Eat Lead: The Return of Matt Hazard
For: Playstation 3 and Xbox 360
From: Vicious Cycle/D3Publisher
ESRB Rating: Teen (language, mild suggestive themes, violence)
At first glance, it’s hard not to love “Eat Lead: The Return of Matt Hazard.”
Unfortunately, once you dig in, trying not to hate it is similarly difficult.
“Lead’s” concept is ingenious: You star as washed-up action game star Matt Hazard, who is mounting a comeback after a torrent of (fictional) spin-offs and sequels destroyed his marketability. Your comeback meets resistance from inside the game, though, and from there, “Lead” (which employs the voice talents of Will Arnett and Neil Patrick Harris) takes the game-within-a-game idea to new heights in its bid to spoof 20 years of gaming norms and warts.
While “Lead” positions itself as a cover-based third-person shooter in the “Gears of War” vein, the setup allows it to stretch that concept however it likes. You might, for instance, fight cowboys and Russian soldiers simultaneously. Some of them might turn into zombies after you kill them. Fortunately, a bizarre range of weapons, from deadly water guns to plasma pistols, ensures you’ll be able to dispatch the undead in short order.
During these moments, “Lead” is harmless fun. The game’s controls lack a level of polish found in top-tier shooters, but they work, and the ability to bounce from cover to cover with a single button press is pretty clever (as Matt himself points out).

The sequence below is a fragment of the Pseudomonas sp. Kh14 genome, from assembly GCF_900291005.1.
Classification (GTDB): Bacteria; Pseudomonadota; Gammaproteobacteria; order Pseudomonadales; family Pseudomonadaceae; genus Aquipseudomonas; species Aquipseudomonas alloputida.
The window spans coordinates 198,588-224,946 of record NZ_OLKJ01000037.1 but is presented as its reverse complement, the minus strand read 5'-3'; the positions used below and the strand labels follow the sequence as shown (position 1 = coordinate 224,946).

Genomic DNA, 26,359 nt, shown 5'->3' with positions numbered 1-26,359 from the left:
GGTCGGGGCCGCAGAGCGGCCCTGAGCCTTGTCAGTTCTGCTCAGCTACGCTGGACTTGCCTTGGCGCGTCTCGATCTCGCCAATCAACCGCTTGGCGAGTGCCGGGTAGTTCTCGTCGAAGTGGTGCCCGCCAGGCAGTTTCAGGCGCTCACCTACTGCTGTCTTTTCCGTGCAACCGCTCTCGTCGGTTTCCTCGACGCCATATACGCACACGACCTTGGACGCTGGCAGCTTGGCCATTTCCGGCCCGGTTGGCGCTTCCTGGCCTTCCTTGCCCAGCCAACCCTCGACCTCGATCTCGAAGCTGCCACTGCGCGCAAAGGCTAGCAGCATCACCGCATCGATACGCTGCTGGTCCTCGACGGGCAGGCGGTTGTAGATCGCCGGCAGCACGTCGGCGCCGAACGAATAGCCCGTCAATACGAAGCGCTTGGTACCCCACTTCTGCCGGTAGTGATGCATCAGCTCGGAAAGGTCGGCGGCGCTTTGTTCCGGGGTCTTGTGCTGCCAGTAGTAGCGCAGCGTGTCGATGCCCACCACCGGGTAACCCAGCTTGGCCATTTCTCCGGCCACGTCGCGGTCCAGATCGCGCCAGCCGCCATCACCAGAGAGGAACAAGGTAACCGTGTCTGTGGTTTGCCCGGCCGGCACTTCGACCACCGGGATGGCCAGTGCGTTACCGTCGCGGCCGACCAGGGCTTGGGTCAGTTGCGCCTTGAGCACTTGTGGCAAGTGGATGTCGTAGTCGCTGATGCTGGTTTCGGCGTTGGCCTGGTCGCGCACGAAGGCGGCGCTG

Problem is, many of these shootouts last entirely too long. “Lead” hides its repetition early on by introducing strange new enemy juxtapositions every so often, but by the end of the game, you’re seeing wave upon wave of the same crowd coming at you. Enemy A.I. isn’t particularly sharp, and blasting through these waves becomes an exercise in monotony after a while.
Unfortunately, “Lead” suffers more when it tries to get fancy. A pair of sequences in which you’re bouncing through cover to avoid sniper fire are surprisingly fun, but the fun stops cold during a few of the game’s boss fights, which are funny in concept but aggravating in practice. “Lead” commits a serious cover shooter cardinal sin by spawning enemies out of nowhere behind you, and this problem becomes a deal-breaking liability during boss fights in which one mistake can get you killed instantly. It’s hard to keep laughing when a game punishes you with cheap deaths, and “Lead” is home to some of the cheapest deaths you’ll see all year.
“Lead” goes out on a positive note with a cool final boss fight and a fun end twist, but the overall game outstays its welcome so profoundly that completing it brings relief more than satisfaction. That, along with the lack of any kind of multiplayer option, makes this a better rental than purchase if you’re curious about its finer points.
For: Playstation 3, Xbox 360 and Windows PC
From: Gaijin Entertainment/TopWare Interactive/SouthPeak Games
ESRB Rating: Mature (blood, suggestive themes, violence)
Children of the 1980s doubtlessly remember the wave of low-budget Nintendo Entertainment System games that didn’t exactly view user-friendliness as a virtue. Instructions and storytelling were minimal to non-existent, and completing the games demanded some mix of cruel trial and error and/or a strategy guide purchase.
“X-Blades” is, on multiple levels, the modern-day embodiment of those old games.